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A New Stable Isotope Data Repository within the Neotoma Paleoecological Database

Author(s): Suzanne Pilaar Birch ; Russell Graham ; Eric Grimm ; Jessica Blois ; Jack Williams

Year: 2017

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Summary

The Neotoma Database (neotomadb.org) functions as an interdisciplinary, open-access, and community-curated database for paleoecologists. Primary data types include proxies such as pollen, vertebrate remains, diatoms, and plant macrofossils. Because stable isotope data carry essential paleoenvironmental information about hydrology, diet, foodweb, and other signals, the structure of Neotoma has been modified to accommodate isotope data, thus facilitating the integration of these data with other paleo data. To date, the key bottleneck to our understanding of variability across not only spatial but also long-term temporal scales is not lack of data but rather a lack of exchange. Neotoma serves as a hub for storing and accessing diverse types of data that enable the building of ‘big data’ from the long tail of individual sites, and offers an unparalleled opportunity for visualizing the intersection of multiple strands for paleoecological reconstruction from the macroscopic to microscopic and biogeochemical scales. In addition to the launch and initial population of the stable isotope repository, issues that affect all so-called ‘big-data’ efforts exist as challenges for the future, including establishing best practices and standardization in recording/reporting, monitoring data quality, linking datasets, and increasing accessibility while protecting sensitive information.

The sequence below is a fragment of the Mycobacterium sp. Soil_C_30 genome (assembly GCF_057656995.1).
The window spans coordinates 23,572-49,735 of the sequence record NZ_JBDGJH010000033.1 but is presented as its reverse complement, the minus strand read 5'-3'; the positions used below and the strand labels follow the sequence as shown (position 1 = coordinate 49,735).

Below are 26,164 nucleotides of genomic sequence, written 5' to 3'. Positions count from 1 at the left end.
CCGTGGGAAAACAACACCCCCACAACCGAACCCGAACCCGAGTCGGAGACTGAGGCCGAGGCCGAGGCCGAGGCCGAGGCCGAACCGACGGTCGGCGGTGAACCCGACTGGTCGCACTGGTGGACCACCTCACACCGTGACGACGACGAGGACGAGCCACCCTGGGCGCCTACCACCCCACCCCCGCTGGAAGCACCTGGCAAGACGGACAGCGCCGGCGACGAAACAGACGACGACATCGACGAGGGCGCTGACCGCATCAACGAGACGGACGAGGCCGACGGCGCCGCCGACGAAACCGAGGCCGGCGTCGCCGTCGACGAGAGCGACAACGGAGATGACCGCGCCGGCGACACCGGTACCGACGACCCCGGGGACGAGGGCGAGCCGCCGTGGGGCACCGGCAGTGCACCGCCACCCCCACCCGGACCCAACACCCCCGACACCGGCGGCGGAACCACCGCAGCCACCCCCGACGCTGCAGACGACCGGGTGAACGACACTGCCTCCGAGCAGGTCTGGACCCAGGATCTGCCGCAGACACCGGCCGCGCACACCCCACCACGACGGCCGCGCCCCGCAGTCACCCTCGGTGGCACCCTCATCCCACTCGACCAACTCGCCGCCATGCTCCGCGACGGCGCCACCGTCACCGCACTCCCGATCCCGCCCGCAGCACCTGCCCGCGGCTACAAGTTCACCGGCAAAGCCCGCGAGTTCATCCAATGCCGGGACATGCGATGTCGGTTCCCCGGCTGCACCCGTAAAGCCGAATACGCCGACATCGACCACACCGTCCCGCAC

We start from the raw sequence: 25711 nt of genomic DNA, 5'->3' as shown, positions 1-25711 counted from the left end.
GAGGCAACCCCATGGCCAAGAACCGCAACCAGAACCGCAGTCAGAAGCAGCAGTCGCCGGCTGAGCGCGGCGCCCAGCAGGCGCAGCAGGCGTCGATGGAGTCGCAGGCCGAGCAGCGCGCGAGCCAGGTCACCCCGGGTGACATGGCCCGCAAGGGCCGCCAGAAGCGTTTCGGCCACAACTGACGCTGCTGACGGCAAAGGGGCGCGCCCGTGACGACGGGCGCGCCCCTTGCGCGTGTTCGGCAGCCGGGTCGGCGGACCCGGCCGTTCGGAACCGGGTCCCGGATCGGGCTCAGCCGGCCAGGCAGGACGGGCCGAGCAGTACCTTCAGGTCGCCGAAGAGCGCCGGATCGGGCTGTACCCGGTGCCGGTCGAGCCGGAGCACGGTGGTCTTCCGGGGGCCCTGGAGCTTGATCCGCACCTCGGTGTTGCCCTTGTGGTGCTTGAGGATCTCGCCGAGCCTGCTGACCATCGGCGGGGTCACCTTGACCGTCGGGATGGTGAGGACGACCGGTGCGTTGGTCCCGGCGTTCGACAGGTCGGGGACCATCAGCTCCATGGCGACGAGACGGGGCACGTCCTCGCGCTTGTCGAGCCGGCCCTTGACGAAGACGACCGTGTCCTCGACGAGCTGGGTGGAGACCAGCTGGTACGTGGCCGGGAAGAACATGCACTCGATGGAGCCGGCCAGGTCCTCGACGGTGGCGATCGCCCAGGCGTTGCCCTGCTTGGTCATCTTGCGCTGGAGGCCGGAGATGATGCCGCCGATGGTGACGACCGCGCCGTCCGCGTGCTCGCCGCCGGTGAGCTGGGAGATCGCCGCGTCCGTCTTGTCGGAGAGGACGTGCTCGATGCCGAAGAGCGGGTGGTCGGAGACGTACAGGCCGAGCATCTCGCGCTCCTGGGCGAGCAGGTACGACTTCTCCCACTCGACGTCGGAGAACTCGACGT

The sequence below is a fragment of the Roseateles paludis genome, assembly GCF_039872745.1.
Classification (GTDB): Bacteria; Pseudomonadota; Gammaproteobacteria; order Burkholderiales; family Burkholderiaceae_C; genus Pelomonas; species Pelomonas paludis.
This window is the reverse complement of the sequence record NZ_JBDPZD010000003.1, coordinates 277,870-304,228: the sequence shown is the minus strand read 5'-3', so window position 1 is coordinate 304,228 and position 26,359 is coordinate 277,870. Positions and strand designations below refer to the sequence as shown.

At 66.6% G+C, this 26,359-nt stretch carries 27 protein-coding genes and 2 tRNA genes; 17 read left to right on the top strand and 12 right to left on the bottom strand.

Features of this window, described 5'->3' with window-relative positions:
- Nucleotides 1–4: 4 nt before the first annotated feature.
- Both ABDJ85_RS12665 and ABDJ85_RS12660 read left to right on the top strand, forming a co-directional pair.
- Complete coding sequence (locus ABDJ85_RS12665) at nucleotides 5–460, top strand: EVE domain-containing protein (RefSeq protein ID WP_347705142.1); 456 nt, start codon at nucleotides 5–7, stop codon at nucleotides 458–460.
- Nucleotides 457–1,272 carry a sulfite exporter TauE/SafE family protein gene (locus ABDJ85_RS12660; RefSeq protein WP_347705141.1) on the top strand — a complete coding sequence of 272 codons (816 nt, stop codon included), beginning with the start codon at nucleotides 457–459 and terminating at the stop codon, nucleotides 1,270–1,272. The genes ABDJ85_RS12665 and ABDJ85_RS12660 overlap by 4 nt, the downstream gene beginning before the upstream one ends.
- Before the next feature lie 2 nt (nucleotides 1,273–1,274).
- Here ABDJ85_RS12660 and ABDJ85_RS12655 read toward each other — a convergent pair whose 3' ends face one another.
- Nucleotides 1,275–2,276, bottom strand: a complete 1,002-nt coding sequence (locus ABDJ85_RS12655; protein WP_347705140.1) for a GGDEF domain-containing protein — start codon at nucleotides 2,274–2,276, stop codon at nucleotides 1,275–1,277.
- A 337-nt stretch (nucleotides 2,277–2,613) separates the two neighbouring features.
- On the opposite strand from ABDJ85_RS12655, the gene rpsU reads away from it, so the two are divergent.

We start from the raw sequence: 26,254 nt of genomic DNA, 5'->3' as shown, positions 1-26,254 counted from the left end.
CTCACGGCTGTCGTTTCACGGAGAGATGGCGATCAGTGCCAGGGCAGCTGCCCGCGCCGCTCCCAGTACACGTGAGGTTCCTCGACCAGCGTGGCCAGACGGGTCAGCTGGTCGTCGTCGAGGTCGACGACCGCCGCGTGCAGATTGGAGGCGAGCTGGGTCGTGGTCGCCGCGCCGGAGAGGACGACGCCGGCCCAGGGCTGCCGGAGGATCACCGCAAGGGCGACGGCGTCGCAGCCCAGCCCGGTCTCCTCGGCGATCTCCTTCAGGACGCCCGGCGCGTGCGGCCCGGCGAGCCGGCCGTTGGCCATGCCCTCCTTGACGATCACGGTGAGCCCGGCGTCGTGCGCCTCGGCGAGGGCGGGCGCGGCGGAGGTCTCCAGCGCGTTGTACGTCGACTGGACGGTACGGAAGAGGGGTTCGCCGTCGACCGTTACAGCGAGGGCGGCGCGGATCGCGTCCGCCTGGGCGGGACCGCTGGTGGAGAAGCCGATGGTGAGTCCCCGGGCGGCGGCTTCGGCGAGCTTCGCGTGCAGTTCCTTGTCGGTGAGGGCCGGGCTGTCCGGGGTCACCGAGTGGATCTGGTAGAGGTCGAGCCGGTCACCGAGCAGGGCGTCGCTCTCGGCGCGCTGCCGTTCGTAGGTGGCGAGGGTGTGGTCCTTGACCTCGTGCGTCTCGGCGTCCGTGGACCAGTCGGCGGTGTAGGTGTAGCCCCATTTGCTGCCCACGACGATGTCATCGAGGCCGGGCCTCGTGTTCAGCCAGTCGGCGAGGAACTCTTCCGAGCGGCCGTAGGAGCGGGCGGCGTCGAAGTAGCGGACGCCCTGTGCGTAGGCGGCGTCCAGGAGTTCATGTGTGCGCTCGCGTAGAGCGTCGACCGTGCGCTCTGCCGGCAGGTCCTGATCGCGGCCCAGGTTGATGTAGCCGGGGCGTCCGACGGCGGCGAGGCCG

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A New Stable Isotope Data Repository within the Neotoma Paleoecological Database. Suzanne Pilaar Birch, Russell Graham, Eric Grimm, Jessica Blois, Jack Williams. Presented at The 81st Annual Meeting of the Society for American Archaeology, Vancouver, British Columbia. 2017 ( tDAR id: 429443)


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Abstract Id(s): 16093

Arizona State University The Andrew W. Mellon Foundation National Science Foundation National Endowment for the Humanities Society for American Archaeology Archaeological Institute of America